Hi Peggy, thanks for writing in! I have a strong feeling he’s talking about a place that no longer exists. For example, most of the people with dementia that I’ve heard talk about “home,” or, “the other place,” are actually referring to the home they grew up in, or perhaps the first house they bought as an adult. My best recommendation is to “push it off,” like to say, “Let’s eat here first,” or, “I want to make sure you see the doctor here.” The key is to make the stay at the community feel temporary instead of indefinite. I think you’re doing the right thing by telling him to stay there and you’ll see him soon.
You mentioned not to say 'you live here now". sometimes when I bring my dad back to his facility after having a meal with me at my home, he says he doesn't want to stay here, but wants to go to the other place. I'm not sure where he means. He sometimes says he wants to stay at my house, and I'm not sure what to say, other than I want him to sleep in his room here tonight and I'll be back to see him soon. What else do you recommend? Peggy Heisler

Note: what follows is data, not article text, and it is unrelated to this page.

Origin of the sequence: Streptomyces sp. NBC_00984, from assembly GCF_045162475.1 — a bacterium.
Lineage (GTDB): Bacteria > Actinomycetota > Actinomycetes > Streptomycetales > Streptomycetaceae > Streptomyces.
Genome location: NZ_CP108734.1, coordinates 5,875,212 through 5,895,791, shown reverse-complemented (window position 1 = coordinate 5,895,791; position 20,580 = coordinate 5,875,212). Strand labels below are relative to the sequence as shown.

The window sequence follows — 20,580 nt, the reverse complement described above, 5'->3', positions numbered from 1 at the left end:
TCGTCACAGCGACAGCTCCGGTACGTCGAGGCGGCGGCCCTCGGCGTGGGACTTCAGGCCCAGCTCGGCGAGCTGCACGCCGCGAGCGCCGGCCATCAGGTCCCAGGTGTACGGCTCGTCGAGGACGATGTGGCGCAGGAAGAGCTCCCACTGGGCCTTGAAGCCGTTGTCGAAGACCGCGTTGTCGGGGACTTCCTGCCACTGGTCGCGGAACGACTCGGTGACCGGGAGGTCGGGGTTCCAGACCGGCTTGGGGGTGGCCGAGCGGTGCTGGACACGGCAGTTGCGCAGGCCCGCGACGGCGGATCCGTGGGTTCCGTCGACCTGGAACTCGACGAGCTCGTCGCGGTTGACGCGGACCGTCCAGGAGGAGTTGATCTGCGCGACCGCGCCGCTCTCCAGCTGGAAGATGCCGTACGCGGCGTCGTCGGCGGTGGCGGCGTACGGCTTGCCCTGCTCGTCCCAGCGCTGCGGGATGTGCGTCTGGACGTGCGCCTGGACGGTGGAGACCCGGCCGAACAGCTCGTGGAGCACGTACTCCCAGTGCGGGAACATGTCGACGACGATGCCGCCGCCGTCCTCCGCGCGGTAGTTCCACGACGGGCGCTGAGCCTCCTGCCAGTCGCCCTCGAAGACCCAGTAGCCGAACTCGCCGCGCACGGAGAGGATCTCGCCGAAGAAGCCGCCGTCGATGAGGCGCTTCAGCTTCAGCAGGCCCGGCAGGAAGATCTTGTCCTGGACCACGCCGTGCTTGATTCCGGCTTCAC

Rachael Wonderlin is an internationally-recognized dementia care expert and consultant. She has a Master’s in Gerontology and is the author of three published books with Johns Hopkins University Press. Rachael owns Dementia By Day, a dementia care consulting and education company.
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